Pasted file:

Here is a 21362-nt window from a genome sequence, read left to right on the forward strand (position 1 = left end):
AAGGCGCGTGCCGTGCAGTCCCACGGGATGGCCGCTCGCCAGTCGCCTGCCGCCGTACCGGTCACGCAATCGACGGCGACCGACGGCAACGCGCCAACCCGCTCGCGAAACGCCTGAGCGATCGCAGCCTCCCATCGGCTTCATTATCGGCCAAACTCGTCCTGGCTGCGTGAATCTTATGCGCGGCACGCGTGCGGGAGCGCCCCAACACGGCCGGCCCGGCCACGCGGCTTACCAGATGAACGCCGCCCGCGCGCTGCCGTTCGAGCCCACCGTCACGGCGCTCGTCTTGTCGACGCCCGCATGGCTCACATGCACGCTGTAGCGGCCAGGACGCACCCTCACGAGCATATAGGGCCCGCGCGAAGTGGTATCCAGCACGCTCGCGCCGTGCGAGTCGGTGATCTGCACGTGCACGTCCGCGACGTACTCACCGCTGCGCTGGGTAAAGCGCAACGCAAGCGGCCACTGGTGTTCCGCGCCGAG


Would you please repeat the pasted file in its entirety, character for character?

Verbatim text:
Here is a 21362-nt window from a genome sequence, read left to right on the forward strand (position 1 = left end):
AAGGCGCGTGCCGTGCAGTCCCACGGGATGGCCGCTCGCCAGTCGCCTGCCGCCGTACCGGTCACGCAATCGACGGCGACCGACGGCAACGCGCCAACCCGCTCGCGAAACGCCTGAGCGATCGCAGCCTCCCATCGGCTTCATTATCGGCCAAACTCGTCCTGGCTGCGTGAATCTTATGCGCGGCACGCGTGCGGGAGCGCCCCAACACGGCCGGCCCGGCCACGCGGCTTACCAGATGAACGCCGCCCGCGCGCTGCCGTTCGAGCCCACCGTCACGGCGCTCGTCTTGTCGACGCCCGCATGGCTCACATGCACGCTGTAGCGGCCAGGACGCACCCTCACGAGCATATAGGGCCCGCGCGAAGTGGTATCCAGCACGCTCGCGCCGTGCGAGTCGGTGATCTGCACGTGCACGTCCGCGACGTACTCACCGCTGCGCTGGGTAAAGCGCAACGCAAGCGGCCACTGGTGTTCCGCGCCGAG